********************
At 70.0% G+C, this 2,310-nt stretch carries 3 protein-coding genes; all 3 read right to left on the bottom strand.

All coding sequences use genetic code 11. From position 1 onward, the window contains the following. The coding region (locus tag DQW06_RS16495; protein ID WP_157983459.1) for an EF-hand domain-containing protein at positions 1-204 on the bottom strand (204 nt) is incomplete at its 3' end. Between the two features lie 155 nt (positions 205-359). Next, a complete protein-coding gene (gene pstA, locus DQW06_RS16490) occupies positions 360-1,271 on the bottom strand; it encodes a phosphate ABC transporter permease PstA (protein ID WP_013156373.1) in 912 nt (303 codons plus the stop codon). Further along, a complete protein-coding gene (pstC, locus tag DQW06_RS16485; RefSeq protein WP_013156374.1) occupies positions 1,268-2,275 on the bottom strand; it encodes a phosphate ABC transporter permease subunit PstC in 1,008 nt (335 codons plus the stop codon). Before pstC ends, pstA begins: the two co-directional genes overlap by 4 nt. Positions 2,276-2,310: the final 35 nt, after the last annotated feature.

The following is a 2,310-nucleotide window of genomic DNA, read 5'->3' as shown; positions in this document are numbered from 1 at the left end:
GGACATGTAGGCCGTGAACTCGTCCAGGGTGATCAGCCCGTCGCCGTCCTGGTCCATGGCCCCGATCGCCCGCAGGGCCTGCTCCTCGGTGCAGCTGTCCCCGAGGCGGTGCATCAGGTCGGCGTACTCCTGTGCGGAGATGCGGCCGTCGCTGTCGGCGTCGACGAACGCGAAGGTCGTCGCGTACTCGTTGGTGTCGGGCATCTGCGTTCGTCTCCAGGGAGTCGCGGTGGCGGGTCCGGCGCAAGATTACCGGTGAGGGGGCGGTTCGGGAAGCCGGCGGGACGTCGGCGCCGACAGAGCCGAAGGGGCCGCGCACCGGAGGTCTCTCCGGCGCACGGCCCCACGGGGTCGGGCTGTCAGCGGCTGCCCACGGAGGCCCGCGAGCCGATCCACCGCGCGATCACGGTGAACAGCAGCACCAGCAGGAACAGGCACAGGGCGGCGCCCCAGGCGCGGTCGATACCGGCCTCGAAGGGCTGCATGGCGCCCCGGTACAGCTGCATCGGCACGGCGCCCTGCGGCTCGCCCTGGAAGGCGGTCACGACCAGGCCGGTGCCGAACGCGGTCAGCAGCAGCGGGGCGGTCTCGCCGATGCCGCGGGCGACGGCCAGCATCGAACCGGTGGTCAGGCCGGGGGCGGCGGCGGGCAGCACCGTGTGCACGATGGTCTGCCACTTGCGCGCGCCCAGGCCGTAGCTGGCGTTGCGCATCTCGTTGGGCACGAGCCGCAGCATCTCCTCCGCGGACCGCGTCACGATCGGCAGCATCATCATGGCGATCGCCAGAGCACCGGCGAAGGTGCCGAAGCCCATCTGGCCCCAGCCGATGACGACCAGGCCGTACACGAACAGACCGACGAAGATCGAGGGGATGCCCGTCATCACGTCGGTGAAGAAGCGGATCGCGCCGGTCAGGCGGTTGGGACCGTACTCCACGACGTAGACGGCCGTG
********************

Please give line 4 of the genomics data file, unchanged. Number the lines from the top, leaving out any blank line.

GGACATGTAGGCCGTGAACTCGTCCAGGGTGATCAGCCCGTCGCCGTCCTGGTCCATGGCCCCGATCGCCCGCAGGGCCTGCTCCTCGGTGCAGCTGTCCCCGAGGCGGTGCATCAGGTCGGCGTACTCCTGTGCGGAGATGCGGCCGTCGCTGTCGGCGTCGACGAACGCGAAGGTCGTCGCGTACTCGTTGGTGTCGGGCATCTGCGTTCGTCTCCAGGGAGTCGCGGTGGCGGGTCCGGCGCAAGATTACCGGTGAGGGGGCGGTTCGGGAAGCCGGCGGGACGTCGGCGCCGACAGAGCCGAAGGGGCCGCGCACCGGAGGTCTCTCCGGCGCACGGCCCCACGGGGTCGGGCTGTCAGCGGCTGCCCACGGAGGCCCGCGAGCCGATCCACCGCGCGATCACGGTGAACAGCAGCACCAGCAGGAACAGGCACAGGGCGGCGCCCCAGGCGCGGTCGATACCGGCCTCGAAGGGCTGCATGGCGCCCCGGTACAGCTGCATCGGCACGGCGCCCTGCGGCTCGCCCTGGAAGGCGGTCACGACCAGGCCGGTGCCGAACGCGGTCAGCAGCAGCGGGGCGGTCTCGCCGATGCCGCGGGCGACGGCCAGCATCGAACCGGTGGTCAGGCCGGGGGCGGCGGCGGGCAGCACCGTGTGCACGATGGTCTGCCACTTGCGCGCGCCCAGGCCGTAGCTGGCGTTGCGCATCTCGTTGGGCACGAGCCGCAGCATCTCCTCCGCGGACCGCGTCACGATCGGCAGCATCATCATGGCGATCGCCAGAGCACCGGCGAAGGTGCCGAAGCCCATCTGGCCCCAGCCGATGACGACCAGGCCGTACACGAACAGACCGACGAAGATCGAGGGGATGCCCGTCATCACGTCGGTGAAGAAGCGGATCGCGCCGGTCAGGCGGTTGGGACCGTACTCCACGACGTAGACGGCCGTG